The summary’s riff on the “rivalry between men and nature” is a bit more apt. The movie operates primarily in a vernacular of contrasts, alternating between some impossibly lush natural setting and crude, man-made appliances, there solely to tear the former down. This motif is not light-handed by any stretch: in the dialogue-less opening, the camera pans across overgrown structures, spliced with close-ups of leaves and steel tools. For the first five minutes, the only sounds are waves, wind, and bird calls—until they’re interrupted by a buzzsaw, and then the clanking of a crane. There are lots of shots of industrial drills cutting into deep soil. (The first words of the film are: “That’s enough!”). The bluntness of the metaphor approaches overkill, but it’s salvaged by the shots, which are restrained, well-composed, and hyper-technical about how the whole thing works. It’s plainly weird and somewhat obscene to dig up a giant tree and put it on a boat—which makes watching the process, broken down with shot-by-shot exactitude, oddly compelling throughout.
Though there is minimal speaking, the conversations included provide, more or less, nearly all the context you’ll get. Jashi offers almost no exposition. The backstory is never explained; the characters are not introduced. Instead, the bigger picture drips out in snippets from the various villagers that walk into frame. The first audible exchange comes when two workers—a scruffy guy in a bucket hat, and a round, balding man—take a break at a picnic table in the woods. Their speech, like nearly all in the movie, stays vague and figurative, never identifiably news or fable.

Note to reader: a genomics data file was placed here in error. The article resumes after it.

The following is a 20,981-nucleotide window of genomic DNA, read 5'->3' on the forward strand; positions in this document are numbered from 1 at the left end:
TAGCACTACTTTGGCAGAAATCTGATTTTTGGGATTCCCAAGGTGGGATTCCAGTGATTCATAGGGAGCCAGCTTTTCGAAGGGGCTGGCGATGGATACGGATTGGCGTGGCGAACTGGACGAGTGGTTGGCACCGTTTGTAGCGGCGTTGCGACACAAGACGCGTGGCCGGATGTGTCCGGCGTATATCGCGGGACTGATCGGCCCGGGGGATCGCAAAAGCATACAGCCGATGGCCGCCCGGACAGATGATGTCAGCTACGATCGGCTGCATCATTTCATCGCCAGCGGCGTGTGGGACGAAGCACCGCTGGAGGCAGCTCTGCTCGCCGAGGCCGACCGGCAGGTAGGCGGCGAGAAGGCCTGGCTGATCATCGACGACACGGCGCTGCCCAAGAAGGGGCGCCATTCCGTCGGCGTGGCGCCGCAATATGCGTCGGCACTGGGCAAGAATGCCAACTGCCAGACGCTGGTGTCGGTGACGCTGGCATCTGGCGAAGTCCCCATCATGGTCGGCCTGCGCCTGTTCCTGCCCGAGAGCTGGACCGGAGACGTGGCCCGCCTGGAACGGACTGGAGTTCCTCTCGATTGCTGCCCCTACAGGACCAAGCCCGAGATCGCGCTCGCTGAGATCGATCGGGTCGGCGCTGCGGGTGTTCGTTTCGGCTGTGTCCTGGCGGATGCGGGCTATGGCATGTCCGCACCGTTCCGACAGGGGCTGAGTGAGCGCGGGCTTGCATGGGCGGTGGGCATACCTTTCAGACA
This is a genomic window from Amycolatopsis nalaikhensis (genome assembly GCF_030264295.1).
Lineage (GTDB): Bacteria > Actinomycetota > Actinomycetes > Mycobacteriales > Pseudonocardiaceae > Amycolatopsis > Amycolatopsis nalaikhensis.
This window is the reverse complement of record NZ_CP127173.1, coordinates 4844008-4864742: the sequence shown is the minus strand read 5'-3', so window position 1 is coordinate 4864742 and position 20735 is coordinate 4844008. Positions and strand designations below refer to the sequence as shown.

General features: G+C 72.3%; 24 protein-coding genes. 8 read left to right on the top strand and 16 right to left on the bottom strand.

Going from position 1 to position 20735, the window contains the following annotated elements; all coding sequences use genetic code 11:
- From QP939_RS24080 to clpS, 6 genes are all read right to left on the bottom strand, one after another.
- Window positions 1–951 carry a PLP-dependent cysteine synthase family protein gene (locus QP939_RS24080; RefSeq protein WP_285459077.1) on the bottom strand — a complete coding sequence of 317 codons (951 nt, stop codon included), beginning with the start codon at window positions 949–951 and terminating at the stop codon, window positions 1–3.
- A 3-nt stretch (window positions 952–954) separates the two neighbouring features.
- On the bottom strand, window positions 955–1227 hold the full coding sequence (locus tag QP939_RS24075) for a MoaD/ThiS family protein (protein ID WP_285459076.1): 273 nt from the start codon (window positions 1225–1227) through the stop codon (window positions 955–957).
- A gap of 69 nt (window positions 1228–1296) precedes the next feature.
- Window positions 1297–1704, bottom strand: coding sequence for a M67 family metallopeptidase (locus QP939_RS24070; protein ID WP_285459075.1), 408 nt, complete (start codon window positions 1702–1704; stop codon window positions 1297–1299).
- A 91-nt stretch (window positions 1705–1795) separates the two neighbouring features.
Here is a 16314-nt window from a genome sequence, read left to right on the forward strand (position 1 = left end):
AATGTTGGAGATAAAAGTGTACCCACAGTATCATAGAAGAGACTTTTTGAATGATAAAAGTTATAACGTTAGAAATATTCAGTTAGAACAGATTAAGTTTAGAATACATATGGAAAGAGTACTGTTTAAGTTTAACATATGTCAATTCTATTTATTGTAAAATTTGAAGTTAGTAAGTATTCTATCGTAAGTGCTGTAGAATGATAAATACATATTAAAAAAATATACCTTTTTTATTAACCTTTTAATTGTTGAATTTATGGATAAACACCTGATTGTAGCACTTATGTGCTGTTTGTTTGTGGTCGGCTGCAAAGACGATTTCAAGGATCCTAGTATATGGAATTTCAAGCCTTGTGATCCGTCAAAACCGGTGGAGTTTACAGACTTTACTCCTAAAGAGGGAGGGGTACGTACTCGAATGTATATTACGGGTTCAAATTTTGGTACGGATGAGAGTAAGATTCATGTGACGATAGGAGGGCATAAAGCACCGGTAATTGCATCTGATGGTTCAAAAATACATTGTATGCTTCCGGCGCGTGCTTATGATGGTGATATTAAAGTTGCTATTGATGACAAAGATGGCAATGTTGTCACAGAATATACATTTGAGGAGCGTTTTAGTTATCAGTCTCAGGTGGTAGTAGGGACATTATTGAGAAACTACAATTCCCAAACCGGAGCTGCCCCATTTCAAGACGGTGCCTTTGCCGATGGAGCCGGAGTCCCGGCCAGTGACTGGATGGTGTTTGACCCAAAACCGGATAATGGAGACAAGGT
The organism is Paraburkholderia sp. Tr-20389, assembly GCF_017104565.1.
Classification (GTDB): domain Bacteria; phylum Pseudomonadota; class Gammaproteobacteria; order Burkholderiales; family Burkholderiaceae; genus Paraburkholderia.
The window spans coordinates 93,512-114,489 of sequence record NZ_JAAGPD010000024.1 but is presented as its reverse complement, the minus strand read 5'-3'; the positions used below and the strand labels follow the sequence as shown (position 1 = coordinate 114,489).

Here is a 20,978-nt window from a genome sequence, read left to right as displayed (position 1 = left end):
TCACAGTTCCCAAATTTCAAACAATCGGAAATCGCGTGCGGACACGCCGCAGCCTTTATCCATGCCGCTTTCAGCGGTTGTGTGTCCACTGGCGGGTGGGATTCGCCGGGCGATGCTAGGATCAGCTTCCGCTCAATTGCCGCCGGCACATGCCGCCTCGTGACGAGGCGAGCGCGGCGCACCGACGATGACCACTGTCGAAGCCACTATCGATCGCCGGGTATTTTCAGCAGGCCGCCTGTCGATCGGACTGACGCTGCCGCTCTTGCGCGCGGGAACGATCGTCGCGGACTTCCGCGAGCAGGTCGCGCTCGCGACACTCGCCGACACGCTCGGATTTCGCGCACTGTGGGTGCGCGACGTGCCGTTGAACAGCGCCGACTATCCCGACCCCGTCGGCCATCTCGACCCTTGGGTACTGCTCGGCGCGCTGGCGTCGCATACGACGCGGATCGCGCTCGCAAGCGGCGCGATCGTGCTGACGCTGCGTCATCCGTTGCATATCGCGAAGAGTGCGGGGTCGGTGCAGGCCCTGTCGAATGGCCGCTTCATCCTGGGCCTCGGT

“Do you know the story of the old woman and the tree?” the scruffy one asks. His bald friend says he doesn’t, sending the first into a long story. There’s this villager with a mandarin orchard, he explains in Georgian, next to a giant tree. The tree’s a real pain: he can’t cut it down without disturbing the orchard, but the branches constantly block the sun. Also, the villager is in debt. “So he goes to the bank to defer the loans, leaving his elderly mother at home,” the man continues, “and just then, the lawyers come to buy the tree. They say, Granny, we want to take this tree! Would you sell it to us? How much do you want for it? So, the Granny says, I don’t know, give me 400! She wanted 400 Lari. The lawyer says, Granny, 400,000 is too much! We’ll give you 40,000!”